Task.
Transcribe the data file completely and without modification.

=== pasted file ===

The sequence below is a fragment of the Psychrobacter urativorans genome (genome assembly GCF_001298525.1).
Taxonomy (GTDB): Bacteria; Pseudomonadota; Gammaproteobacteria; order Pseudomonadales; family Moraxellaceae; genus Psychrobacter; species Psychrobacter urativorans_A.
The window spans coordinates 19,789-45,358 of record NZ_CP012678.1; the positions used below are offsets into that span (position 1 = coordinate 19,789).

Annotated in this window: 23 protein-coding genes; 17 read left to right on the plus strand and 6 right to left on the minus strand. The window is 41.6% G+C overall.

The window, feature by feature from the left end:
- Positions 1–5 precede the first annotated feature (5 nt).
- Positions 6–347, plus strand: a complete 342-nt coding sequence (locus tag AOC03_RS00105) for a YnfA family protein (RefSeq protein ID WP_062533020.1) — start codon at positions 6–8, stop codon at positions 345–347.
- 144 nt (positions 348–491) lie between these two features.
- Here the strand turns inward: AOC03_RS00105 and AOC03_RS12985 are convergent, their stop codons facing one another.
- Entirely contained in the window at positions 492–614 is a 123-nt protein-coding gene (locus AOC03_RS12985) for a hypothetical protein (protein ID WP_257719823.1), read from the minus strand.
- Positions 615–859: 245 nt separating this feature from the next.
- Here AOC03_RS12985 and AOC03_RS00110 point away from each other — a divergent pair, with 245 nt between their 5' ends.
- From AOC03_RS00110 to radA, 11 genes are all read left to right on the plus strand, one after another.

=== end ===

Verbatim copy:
The sequence below is a fragment of the Psychrobacter urativorans genome (genome assembly GCF_001298525.1).
Taxonomy (GTDB): Bacteria; Pseudomonadota; Gammaproteobacteria; order Pseudomonadales; family Moraxellaceae; genus Psychrobacter; species Psychrobacter urativorans_A.
The window spans coordinates 19,789-45,358 of record NZ_CP012678.1; the positions used below are offsets into that span (position 1 = coordinate 19,789).

Annotated in this window: 23 protein-coding genes; 17 read left to right on the plus strand and 6 right to left on the minus strand. The window is 41.6% G+C overall.

The window, feature by feature from the left end:
- Positions 1–5 precede the first annotated feature (5 nt).
- Positions 6–347, plus strand: a complete 342-nt coding sequence (locus tag AOC03_RS00105) for a YnfA family protein (RefSeq protein ID WP_062533020.1) — start codon at positions 6–8, stop codon at positions 345–347.
- 144 nt (positions 348–491) lie between these two features.
- Here the strand turns inward: AOC03_RS00105 and AOC03_RS12985 are convergent, their stop codons facing one another.
- Entirely contained in the window at positions 492–614 is a 123-nt protein-coding gene (locus AOC03_RS12985) for a hypothetical protein (protein ID WP_257719823.1), read from the minus strand.
- Positions 615–859: 245 nt separating this feature from the next.
- Here AOC03_RS12985 and AOC03_RS00110 point away from each other — a divergent pair, with 245 nt between their 5' ends.
- From AOC03_RS00110 to radA, 11 genes are all read left to right on the plus strand, one after another.